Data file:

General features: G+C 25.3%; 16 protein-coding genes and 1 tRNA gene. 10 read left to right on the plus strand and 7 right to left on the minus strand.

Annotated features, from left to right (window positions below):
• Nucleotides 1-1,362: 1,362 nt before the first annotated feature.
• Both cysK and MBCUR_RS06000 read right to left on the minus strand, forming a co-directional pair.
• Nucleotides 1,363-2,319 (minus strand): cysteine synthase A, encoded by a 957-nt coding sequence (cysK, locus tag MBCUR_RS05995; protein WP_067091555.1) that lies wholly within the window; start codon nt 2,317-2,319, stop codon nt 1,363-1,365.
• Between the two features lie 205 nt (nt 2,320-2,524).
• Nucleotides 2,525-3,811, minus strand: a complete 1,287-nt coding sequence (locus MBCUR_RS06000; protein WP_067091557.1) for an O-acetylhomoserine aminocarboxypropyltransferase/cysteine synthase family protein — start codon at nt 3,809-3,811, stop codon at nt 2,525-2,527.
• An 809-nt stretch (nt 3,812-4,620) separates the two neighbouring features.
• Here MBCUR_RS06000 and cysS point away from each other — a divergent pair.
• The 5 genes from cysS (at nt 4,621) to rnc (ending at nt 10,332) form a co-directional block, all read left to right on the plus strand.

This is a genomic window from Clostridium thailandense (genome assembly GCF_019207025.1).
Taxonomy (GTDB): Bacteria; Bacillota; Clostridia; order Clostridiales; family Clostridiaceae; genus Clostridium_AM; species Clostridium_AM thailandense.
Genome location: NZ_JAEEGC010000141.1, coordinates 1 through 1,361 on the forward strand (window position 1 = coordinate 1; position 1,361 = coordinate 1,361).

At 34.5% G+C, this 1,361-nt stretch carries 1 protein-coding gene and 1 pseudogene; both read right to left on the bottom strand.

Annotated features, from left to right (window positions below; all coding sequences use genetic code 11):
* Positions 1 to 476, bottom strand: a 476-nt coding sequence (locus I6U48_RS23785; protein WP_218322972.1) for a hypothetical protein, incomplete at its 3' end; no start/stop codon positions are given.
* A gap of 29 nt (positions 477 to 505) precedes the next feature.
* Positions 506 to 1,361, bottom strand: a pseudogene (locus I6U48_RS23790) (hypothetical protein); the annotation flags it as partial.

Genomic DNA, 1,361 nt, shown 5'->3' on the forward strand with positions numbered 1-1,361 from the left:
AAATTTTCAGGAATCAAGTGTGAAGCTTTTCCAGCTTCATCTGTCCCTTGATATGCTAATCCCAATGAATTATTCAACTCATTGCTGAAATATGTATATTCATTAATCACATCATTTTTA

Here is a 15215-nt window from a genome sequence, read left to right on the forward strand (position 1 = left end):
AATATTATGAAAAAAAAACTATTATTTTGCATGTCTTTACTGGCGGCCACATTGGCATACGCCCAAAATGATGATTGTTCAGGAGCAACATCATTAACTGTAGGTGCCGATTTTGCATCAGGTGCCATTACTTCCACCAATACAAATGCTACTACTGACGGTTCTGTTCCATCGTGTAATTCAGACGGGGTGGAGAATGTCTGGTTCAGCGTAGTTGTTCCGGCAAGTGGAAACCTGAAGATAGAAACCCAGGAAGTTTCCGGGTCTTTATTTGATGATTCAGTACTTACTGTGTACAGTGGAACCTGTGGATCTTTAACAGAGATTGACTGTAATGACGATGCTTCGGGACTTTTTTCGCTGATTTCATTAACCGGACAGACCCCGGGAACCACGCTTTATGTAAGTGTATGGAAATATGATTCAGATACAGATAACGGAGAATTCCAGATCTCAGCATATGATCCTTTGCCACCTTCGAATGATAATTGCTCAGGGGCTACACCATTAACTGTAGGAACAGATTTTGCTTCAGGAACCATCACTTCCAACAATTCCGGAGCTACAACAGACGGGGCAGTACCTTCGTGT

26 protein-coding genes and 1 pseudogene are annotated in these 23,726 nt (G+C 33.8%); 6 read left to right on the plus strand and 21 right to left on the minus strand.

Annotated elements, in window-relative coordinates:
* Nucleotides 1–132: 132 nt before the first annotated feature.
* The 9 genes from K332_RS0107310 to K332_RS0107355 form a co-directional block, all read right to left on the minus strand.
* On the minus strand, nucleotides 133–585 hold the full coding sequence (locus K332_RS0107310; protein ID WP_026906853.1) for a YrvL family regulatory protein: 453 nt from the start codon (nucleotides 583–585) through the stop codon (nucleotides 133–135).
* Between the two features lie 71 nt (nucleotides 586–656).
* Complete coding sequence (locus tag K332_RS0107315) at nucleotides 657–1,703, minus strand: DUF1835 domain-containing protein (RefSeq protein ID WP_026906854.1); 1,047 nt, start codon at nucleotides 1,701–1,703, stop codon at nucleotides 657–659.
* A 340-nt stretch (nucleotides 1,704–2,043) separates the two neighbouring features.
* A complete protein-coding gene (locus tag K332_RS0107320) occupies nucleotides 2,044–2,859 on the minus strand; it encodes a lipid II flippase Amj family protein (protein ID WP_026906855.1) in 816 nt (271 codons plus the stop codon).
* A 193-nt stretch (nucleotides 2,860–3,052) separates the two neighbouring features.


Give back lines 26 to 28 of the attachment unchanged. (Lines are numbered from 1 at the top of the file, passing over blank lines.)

* The 9 genes from K332_RS0107310 to K332_RS0107355 form a co-directional block, all read right to left on the minus strand.
* On the minus strand, nucleotides 133–585 hold the full coding sequence (locus K332_RS0107310; protein ID WP_026906853.1) for a YrvL family regulatory protein: 453 nt from the start codon (nucleotides 583–585) through the stop codon (nucleotides 133–135).
* Between the two features lie 71 nt (nucleotides 586–656).